Apple helped introduce desktop printing and changes publishing and design.
Do you want to go back to the days before laser printing a document?

Audio
Apple gets sued by apple records for putting an in out audio recording device on their computer. They revolutionizes music with computer driven sets ups and helps bring itunes as a way to allow music delivery over the Internet where artists can sell their work and record companies can survive within new models.
Vynil is still around and so are CD's but as a music lover, I can't imagine the world without iTunes.

Motion pictures/moving media
Final Cut Pro ONE

The DV only editor democratizes editing film. Where a person previously required a mortgage on their home or needed to go to work for someone who had mortgaged their home on an edit system, they provided a thousand dollar DV editor to open up the creative experience.
Do you want to go back to letting AVID have the keys to your ability to edit images?

I don't. (that is not to say I did not at one time love their software).

FCP X ONE
FCPX is phase two of opening up editing to the world. Broadcast models are crumbling. Internet delivery is at an all time high and growing and new distribution models are opening up. Who cares that they made it easier? They made printing and making music easier too, but those industries suffered a shift, there are still high end pros there, that is all.

Apple moves the way things are trending, they always have.

This is my opnion.

Edit systems should be fluid, they should be accessible and powerful and they should cost next to nothing. That allows more people into the fray. I'm glad Apple did this. There is a whole generation of people who will benefit from this and use their tools and delivery mechanisms (the web) to share and tell stories.

What people don't get about all the web functionality (until it happens) is when how this will open up global thinking with the fastest growing sector. Wait until the technology that is available now starts to allow people all over the world a way to express their creativity.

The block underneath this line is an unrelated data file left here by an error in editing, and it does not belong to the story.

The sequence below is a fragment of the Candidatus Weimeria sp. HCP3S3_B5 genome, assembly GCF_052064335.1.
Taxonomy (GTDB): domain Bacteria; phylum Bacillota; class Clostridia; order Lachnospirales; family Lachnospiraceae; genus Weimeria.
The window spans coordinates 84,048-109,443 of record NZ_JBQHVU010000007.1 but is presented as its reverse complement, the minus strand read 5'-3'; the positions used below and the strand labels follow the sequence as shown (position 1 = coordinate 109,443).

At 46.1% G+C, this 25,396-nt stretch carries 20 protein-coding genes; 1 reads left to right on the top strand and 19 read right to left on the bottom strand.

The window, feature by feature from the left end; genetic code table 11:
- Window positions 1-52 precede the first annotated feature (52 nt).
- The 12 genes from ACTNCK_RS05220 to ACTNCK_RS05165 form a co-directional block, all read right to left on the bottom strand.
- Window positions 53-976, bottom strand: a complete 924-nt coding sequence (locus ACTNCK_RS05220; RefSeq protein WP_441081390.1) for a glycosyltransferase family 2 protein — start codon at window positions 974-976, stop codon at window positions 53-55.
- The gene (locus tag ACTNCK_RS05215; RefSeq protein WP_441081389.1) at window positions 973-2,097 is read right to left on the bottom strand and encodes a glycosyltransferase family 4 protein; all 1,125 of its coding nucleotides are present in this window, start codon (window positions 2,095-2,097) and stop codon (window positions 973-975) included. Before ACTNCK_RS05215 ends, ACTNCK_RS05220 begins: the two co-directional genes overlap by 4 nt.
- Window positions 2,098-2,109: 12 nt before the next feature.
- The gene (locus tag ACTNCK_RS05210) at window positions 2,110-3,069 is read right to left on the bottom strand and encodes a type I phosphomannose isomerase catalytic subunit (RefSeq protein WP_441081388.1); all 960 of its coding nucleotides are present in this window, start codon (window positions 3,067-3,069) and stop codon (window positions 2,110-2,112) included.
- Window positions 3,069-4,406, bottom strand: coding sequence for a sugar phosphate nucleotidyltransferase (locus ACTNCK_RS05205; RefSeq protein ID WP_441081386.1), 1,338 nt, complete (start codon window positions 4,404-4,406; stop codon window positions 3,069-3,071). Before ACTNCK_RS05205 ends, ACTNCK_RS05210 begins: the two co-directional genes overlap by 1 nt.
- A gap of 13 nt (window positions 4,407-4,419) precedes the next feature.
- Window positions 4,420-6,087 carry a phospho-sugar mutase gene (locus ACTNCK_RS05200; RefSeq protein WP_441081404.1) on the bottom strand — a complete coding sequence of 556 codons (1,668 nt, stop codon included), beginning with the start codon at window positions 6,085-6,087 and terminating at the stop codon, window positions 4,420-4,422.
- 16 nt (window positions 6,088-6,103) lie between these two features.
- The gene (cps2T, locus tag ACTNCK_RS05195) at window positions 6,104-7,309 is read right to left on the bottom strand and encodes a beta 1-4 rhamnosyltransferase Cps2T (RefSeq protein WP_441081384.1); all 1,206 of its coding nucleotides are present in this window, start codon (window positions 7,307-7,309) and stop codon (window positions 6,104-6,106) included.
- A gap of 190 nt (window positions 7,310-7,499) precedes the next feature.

People WATCH the Internet now more than they READ the Internet. I see FCPX as a kind of media literacy tool, built for the media world which is forming. Apple has a pretty good track record of being and innovative and industry leading company when it comes to their thinking.

I know that to many, especially right now, I might sound overly optimistic and too positive but its not about us anymore.

It's about our kids now.

David.

Posted by: David Battistella on Jun 26, 2011 at 5:59:00 amComments (11) opnion, editing
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Thanks Apple...Sincerely

Look,

I have not done a full evaluation of the software but I have to say one thing.

EDITING WITH FCP X is VERY VERY FAST!

I have prided myself on being able to break down footage quickly but FCP X takes editing to a whole new level. I am talking about EDITING. I actually do not care much about the import export stuff at this moment.

WHat I have been dreaming about is a rethink on how we breakdown shots and put images together and FCP X is very fast and very intuitive. I am really excited about this software. It is very powerful and to me it really deserves the name PRO.

There will be doubters. There will be non embracers. There will be defectors.

But I have to say thanks Apple. This software is really smart, and I know that I have not unleashed my potential with it. The interface is gorgeous, navigating footage is smooth and I look forward to the coming days with it.